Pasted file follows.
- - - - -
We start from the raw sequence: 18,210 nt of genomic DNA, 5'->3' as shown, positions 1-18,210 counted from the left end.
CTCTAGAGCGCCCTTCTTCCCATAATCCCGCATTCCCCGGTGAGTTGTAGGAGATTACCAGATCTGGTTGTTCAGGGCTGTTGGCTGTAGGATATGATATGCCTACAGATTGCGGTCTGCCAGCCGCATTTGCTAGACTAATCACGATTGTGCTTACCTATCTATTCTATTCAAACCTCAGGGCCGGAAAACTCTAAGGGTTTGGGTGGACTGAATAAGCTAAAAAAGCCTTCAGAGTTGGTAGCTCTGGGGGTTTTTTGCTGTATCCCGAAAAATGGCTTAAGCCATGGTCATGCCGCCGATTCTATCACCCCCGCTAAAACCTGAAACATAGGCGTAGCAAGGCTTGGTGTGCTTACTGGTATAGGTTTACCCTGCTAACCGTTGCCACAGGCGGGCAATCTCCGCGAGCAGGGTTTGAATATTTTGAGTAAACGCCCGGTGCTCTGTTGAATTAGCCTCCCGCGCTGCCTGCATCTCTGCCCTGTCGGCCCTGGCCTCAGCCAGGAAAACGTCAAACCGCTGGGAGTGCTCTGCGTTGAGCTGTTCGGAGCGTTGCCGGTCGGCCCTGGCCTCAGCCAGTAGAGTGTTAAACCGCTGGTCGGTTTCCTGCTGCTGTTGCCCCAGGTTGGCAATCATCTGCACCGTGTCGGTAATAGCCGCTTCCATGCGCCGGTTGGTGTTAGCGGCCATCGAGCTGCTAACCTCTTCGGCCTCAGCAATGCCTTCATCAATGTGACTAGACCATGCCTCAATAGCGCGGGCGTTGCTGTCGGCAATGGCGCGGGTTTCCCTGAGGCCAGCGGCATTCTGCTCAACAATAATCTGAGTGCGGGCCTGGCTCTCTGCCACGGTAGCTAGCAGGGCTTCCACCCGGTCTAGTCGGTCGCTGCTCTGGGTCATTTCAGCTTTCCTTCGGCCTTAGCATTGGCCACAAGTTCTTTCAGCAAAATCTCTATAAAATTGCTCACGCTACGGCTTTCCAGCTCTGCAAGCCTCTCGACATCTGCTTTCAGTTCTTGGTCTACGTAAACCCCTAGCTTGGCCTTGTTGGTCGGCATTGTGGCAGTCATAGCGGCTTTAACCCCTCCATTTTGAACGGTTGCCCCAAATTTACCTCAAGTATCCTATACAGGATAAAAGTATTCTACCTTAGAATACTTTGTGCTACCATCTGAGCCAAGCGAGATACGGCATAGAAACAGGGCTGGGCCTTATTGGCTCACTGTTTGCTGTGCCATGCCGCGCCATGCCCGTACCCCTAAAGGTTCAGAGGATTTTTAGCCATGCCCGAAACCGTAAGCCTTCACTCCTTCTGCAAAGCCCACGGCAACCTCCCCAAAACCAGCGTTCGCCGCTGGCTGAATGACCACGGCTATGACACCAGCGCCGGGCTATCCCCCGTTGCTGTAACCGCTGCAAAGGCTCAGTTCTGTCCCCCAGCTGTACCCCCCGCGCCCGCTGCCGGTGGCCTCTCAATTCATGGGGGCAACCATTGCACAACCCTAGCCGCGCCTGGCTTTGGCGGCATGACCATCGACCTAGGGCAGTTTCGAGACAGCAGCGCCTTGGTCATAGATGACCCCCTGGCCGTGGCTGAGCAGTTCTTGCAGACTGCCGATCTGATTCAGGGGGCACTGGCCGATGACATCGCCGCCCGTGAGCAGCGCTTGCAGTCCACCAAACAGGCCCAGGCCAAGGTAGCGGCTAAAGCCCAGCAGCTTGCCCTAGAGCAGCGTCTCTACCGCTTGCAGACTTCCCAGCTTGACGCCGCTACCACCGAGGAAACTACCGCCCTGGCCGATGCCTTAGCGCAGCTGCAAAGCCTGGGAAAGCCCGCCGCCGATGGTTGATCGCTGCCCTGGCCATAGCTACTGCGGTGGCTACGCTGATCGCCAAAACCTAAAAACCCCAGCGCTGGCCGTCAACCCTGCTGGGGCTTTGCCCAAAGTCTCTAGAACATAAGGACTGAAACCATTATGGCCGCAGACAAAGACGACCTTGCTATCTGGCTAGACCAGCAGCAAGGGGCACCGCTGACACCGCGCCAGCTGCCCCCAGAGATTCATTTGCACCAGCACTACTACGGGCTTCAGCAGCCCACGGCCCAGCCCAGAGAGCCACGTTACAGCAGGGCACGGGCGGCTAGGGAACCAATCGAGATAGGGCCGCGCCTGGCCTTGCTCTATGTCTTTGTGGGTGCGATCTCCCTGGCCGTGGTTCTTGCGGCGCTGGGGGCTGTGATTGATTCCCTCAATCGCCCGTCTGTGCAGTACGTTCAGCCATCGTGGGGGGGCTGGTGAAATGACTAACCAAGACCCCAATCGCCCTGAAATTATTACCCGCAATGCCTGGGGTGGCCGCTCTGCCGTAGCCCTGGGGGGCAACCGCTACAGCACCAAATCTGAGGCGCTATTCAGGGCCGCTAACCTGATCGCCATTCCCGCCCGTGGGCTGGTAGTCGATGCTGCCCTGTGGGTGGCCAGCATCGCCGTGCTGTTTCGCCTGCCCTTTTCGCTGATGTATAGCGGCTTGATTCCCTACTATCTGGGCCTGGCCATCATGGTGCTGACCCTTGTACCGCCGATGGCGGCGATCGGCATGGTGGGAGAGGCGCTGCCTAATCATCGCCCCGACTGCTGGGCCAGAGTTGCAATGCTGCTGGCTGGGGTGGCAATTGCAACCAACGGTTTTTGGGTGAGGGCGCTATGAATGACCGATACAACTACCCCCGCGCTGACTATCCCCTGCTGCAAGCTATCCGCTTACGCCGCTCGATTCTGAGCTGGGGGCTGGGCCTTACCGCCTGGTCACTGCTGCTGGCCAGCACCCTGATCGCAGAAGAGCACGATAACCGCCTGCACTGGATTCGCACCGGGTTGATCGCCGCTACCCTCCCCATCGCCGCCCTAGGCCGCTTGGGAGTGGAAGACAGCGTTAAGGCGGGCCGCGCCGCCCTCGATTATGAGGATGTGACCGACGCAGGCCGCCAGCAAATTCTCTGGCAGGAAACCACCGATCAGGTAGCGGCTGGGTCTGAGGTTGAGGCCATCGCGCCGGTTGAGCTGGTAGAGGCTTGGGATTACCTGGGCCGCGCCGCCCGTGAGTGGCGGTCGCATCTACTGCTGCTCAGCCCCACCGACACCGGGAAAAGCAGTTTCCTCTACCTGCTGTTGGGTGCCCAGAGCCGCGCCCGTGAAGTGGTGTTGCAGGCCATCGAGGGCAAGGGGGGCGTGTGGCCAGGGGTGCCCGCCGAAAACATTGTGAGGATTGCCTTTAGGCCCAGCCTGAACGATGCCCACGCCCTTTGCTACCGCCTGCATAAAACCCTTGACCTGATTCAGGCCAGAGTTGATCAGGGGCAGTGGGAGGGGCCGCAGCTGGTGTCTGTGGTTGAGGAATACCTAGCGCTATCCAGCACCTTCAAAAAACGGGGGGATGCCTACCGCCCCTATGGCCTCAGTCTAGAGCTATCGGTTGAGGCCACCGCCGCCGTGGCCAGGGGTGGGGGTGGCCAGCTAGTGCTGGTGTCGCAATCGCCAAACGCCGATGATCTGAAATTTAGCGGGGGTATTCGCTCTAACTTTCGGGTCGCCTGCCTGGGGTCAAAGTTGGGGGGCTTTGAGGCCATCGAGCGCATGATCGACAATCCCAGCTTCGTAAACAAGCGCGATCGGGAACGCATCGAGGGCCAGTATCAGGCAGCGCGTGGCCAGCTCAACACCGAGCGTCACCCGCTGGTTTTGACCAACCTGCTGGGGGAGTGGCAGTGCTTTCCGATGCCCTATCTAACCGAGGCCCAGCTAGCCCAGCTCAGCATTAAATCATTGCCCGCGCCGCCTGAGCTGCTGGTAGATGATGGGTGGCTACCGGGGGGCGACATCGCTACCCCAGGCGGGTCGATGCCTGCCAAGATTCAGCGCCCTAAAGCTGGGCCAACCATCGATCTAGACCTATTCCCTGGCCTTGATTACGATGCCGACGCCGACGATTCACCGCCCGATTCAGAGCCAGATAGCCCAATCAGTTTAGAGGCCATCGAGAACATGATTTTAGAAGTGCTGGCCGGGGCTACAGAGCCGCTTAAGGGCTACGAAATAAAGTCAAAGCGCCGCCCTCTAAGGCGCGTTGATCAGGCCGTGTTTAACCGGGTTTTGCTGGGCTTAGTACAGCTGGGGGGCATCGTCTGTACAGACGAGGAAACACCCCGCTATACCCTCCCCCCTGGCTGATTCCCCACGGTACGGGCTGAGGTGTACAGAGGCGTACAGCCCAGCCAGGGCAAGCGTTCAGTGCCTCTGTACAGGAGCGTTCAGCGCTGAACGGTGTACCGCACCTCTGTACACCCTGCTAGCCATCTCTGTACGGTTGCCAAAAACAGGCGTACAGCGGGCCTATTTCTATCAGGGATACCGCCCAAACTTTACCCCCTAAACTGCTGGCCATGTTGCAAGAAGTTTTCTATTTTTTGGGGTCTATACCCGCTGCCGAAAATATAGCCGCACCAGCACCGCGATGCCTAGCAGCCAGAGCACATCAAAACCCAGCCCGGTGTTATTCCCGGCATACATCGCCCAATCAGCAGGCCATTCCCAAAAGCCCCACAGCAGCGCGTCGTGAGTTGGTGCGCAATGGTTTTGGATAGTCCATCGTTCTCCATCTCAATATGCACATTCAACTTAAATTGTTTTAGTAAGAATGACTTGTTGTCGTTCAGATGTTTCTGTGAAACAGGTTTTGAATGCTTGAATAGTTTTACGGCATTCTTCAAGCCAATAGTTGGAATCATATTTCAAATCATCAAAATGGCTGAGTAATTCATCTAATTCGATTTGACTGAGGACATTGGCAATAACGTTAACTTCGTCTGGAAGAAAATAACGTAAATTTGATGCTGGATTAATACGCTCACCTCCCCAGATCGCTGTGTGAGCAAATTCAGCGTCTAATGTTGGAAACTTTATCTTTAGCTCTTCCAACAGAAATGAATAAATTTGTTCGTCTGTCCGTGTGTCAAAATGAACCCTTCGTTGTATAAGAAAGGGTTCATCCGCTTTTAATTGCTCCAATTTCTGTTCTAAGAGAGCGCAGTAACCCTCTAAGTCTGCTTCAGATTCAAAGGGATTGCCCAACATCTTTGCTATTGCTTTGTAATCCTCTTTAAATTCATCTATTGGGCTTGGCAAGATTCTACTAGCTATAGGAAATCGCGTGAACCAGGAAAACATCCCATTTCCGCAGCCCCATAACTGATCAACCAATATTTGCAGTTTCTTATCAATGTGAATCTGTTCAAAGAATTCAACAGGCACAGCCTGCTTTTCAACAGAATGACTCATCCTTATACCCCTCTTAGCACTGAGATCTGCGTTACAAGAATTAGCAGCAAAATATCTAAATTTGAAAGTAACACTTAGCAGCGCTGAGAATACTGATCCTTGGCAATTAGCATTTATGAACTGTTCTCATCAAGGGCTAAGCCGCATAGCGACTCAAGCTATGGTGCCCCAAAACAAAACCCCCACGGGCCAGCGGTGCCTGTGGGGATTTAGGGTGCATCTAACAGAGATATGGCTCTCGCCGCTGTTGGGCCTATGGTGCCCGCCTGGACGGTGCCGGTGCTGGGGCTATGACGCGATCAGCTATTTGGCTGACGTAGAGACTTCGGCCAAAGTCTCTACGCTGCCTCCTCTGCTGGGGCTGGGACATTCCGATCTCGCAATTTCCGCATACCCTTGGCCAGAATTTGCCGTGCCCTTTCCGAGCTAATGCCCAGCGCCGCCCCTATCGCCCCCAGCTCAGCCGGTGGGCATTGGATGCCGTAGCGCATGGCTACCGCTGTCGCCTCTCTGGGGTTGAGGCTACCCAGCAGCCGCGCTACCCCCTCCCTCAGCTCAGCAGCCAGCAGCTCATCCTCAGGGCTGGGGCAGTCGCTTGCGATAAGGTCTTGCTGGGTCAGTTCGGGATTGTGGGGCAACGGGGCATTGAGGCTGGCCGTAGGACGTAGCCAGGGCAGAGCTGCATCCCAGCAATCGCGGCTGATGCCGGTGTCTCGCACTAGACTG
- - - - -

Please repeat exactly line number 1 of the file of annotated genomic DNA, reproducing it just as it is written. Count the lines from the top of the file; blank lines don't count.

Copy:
We start from the raw sequence: 18,210 nt of genomic DNA, 5'->3' as shown, positions 1-18,210 counted from the left end.